Attorney General Strange added, “Public education is vital to make our fight against meth more effective, and I commend the CHPA for launching its Anti-Smurfing Campaign in Alabama. Our message is that if you help get medicine for the manufacture of meth, you too are committing a felony crime for which you will face serious consequences.”
Galliher stated, “No one in Alabama has done more to fight the meth epidemic than Alabama law enforcement officials. We are proud our legislative leaders and Governor Bentley supported our Legislature creating new safeguards to crackdown on smurfing and other aspects of meth production. I am very pleased that we have balanced the needs to law enforcement without dramatically infringing on the rights of our law-abiding citizens.”
The Alabama Legislature has taken this matter serious enacting important measures that make Alabama’s meth law significantly stronger, giving law enforcement enhanced tools and making penalties tougher. Among these are:
Pseudoephedrine must be kept behind the counter and may only be sold by a licensed pharmacist. It now is a crime for a general retail entity to sell these products.
More stringent identification requirements are imposed to purchase pseudoephedrine. Only a valid non-suspended drivers’ license, non-drivers’ government ID, military ID or passport may be accepted.
Smurfing– illegally purchasing, attempting or conspiring to purchase, possess, sell, transfer or solicit, or otherwise furnish pseudo ephedrine and associated substances for the purpose of manufacturing a controlled substance, regardless if the amount is lawful—now is a felony crime.
A drug offender database will be created, by which any person convicted of certain drug offenses would be blocked from purchasing pseudoephedrine for a designated amount of time, ranging from seven to 10 years.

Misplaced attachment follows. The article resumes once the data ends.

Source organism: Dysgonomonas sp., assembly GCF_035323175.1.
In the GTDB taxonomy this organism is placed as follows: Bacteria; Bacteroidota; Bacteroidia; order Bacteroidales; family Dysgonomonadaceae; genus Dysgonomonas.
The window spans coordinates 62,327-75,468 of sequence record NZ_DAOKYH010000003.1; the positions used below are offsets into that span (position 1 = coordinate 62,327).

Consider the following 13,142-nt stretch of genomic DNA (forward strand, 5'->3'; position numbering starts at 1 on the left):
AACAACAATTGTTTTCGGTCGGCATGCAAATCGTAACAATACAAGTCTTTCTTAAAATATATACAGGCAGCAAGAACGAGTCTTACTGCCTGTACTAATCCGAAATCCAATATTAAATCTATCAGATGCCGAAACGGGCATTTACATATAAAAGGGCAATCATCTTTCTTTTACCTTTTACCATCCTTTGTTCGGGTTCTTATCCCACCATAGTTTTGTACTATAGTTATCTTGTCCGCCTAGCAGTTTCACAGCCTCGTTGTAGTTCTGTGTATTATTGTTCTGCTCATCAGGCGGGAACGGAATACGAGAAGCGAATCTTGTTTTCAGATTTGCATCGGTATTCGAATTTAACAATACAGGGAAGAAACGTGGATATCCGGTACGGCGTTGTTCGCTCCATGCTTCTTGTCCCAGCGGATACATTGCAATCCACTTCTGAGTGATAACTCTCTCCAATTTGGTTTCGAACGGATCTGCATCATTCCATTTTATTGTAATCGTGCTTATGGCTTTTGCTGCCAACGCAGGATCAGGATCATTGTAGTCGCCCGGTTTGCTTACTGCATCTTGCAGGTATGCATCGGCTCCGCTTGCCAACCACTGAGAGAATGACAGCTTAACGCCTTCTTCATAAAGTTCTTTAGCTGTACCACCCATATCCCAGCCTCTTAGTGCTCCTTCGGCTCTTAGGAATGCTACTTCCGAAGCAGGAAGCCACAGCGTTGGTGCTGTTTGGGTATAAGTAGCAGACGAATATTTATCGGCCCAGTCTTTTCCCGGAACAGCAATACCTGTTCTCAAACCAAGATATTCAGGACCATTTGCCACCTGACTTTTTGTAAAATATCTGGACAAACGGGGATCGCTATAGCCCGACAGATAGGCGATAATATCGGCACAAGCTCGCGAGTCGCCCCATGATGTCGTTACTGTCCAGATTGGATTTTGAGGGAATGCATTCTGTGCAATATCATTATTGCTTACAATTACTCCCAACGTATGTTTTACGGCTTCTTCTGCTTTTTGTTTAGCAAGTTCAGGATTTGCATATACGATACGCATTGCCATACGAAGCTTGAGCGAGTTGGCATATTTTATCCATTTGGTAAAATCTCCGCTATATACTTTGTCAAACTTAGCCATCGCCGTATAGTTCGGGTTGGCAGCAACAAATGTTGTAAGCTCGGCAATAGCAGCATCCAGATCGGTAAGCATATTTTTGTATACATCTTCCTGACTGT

The new law’s provisions will be integrated into the current computerized system of real-time tracking sales, further enabling law enforcement and pharmacies to combat illegal sales of pseudoephedrine.
The new law allows local law enforcement and prosecutors, as well as innocent land owners, to recoup the tremendous cost of investigating, prosecuting and cleaning up after the dangerous and often environmentally hazardous clandestine laboratories.
For the first time ever, the possession of the paraphernalia used in the manufacturing process of methamphetamine and other controlled substances is a class C felony and where a firearm is present, it is enhanced to a class B felony.
The Alabama Drug Abuse Task Force is responsible for the oversight and implementation of the new law’s enhanced provisions. The task force chairman is Barry Matson, chief deputy director of the Alabama District Attorney’s Association. The law sets out that the task force will include representatives of the Attorney General’s Office and numerous other state agencies, law enforcement professionals, and pharmaceutical and business groups. The task force is required by statute to publicly report to the Legislature the status of illegal drug availability, education, prevention, treatment, investigation, prosecution and incarceration for those that manufacture, sell and traffic illegal drugs in Alabama.
The term smurfing originated in the banking world. Smurfing was coined to describe a process in which a bank would break up huge financial transactions into several smaller ones in order to avoid tipping off the government or raising any red flags.